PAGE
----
Wednesday, January 13, 2010

Judge Suggests Roeder's Anti-Abortion Beliefs Might Lessen Charges

The trial of Scott Roeder (left), charged with killing Dr. George Tiller, who provided late-term abortions, has been delayed as lawyers disagree over the extent to which his legal team should be allowed to use opposition to abortion as a defense:

Prosecutors in the case against Scott Roeder, an abortion opponent charged with shooting Dr. George R. Tiller at his Wichita church last May, asked a judge to bar Mr. Roeder’s public defenders from portraying the crime as voluntary manslaughter as opposed to first-degree murder.

Mr. Roeder, of Kansas City, Mo., has acknowledged in legal documents to having carried out the shooting, but he has pressed to be allowed to show that he believed he was saving unborn children in the process.

The judge made intimations that are simply astounding:

Late last week, Judge Warren Wilbert of Sedgwick County District Court in Wichita suggested he might consider allowing evidence that could support a theory of voluntary manslaughter, which can be defined, under state law, as “an unreasonable but honest belief that circumstances existed that justified deadly force.”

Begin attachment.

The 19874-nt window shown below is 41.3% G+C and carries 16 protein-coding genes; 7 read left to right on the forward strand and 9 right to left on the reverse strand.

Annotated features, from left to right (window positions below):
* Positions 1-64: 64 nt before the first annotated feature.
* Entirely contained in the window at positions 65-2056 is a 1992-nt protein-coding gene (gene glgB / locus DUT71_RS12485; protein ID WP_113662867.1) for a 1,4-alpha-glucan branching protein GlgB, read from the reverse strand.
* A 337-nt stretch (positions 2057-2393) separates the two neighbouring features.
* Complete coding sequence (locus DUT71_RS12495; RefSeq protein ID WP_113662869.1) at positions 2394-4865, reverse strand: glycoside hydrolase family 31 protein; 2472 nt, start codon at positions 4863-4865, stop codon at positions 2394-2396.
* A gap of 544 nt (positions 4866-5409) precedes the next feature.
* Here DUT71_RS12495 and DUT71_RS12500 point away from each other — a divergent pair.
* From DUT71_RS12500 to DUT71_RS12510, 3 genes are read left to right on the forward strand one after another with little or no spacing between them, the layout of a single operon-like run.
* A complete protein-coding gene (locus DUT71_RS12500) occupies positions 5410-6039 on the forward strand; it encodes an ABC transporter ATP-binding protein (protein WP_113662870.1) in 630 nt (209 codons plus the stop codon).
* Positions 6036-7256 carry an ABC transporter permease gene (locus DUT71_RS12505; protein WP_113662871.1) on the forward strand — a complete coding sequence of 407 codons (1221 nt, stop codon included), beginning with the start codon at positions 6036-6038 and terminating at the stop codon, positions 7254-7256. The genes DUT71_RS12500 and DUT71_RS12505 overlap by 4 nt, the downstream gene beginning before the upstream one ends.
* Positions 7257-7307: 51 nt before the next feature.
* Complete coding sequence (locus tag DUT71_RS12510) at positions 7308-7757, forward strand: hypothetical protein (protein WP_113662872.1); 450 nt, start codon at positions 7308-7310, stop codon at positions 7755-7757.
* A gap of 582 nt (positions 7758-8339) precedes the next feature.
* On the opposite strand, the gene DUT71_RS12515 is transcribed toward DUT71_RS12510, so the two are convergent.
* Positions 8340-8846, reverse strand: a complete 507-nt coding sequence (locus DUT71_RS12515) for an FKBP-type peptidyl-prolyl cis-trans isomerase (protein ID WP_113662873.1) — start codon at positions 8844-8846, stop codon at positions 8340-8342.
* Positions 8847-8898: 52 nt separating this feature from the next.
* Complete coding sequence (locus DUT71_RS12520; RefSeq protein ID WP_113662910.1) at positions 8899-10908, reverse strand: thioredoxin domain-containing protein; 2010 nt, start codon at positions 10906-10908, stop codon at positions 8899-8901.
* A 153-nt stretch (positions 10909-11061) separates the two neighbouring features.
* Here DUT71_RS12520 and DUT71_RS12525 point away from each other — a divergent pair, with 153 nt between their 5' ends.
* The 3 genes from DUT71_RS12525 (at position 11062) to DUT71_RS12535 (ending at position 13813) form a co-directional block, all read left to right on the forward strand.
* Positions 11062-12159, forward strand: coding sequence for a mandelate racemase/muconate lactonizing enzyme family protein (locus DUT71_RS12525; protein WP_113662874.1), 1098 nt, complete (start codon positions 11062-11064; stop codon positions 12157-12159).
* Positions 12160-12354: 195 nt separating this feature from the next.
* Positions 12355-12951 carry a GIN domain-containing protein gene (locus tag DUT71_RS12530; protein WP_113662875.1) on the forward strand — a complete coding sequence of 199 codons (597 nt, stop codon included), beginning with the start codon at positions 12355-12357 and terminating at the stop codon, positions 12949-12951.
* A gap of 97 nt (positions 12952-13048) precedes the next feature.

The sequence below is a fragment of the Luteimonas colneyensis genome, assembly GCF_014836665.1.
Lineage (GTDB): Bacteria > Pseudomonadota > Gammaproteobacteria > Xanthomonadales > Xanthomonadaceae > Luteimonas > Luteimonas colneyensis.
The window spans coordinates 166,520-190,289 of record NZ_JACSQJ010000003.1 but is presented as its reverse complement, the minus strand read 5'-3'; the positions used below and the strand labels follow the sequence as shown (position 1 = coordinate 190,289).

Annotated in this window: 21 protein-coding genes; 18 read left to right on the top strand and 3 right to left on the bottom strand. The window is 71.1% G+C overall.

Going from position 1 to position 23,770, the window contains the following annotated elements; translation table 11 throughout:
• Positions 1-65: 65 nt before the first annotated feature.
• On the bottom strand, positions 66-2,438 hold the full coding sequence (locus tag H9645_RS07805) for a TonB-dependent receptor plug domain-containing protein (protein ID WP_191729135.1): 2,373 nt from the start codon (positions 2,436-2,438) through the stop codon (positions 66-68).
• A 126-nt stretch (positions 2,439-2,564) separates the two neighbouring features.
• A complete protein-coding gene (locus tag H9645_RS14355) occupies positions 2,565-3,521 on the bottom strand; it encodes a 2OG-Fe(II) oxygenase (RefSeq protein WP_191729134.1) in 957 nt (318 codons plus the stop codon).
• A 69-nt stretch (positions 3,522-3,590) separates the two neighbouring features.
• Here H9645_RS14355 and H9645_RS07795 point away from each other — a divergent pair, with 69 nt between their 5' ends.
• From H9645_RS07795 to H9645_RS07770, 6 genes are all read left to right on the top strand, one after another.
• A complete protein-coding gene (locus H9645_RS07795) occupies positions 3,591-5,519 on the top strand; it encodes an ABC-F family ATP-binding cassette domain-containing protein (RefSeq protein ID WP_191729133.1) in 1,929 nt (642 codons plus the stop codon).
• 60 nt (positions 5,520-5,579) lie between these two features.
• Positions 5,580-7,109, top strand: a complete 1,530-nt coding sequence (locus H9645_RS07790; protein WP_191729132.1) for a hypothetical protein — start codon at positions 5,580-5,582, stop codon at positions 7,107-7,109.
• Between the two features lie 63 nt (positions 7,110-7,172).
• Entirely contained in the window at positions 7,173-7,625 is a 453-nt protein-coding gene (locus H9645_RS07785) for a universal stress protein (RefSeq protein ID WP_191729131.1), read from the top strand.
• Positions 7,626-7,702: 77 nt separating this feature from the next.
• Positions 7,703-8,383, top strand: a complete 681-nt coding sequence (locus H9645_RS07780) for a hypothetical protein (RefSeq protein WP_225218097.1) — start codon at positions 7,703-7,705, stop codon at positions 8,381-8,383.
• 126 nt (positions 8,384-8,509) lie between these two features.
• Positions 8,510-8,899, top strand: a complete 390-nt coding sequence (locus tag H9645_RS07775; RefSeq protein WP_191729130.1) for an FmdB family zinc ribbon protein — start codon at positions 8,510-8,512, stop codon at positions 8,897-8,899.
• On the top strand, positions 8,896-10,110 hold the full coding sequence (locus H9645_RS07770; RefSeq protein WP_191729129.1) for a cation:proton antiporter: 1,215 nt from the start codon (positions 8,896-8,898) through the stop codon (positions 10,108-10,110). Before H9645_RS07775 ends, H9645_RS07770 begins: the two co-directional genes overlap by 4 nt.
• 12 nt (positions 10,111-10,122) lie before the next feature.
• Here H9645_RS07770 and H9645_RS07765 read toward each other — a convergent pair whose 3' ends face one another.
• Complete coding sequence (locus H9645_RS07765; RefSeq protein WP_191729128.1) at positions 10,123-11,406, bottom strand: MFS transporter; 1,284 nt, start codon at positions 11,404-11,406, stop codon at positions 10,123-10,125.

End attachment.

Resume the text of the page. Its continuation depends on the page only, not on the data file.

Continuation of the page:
Voluntary manslaughter carries a much shorter sentence than life imprisonment, a fact that is not lost on pro-choice groups:

Advocates of abortion rights said that even allowing the argument to be presented in court was appalling and dangerous. In a statement, Katherine Spillar, executive vice president of the Feminist Majority Foundation, said allowing such a defense would “embolden anti-abortion extremists and could result in ‘open season’ on doctors across the country.”

If this defense is allowed, can it also be applied to those who carry out mass terrorism? Suppose a terrorist had an "unreasonable but honest belief that circumstances existed that justified" a bombing? Don't all terrorists, in fact, have that belief? Why should Roeder be permitted a defense which would ordinarily–and rightly–provoke outrage?


neil fabricant said...

By this reasoning one could plan and kill one's wife under the good faith belief that she was about to get an abortion and this would warrant a dramatically reduced charge. Or, for that matter, kidnap a pregnant stranger at the clinic and hold her for nine months. Maybe a charge of unlawful imprisonment. Vegetarians Unite!

Jeff Tone said...

You're right, Neil. There are all sorts of absurd ways to apply this absurd logic.

I'm not sure what this has to do with vegetarianism, however.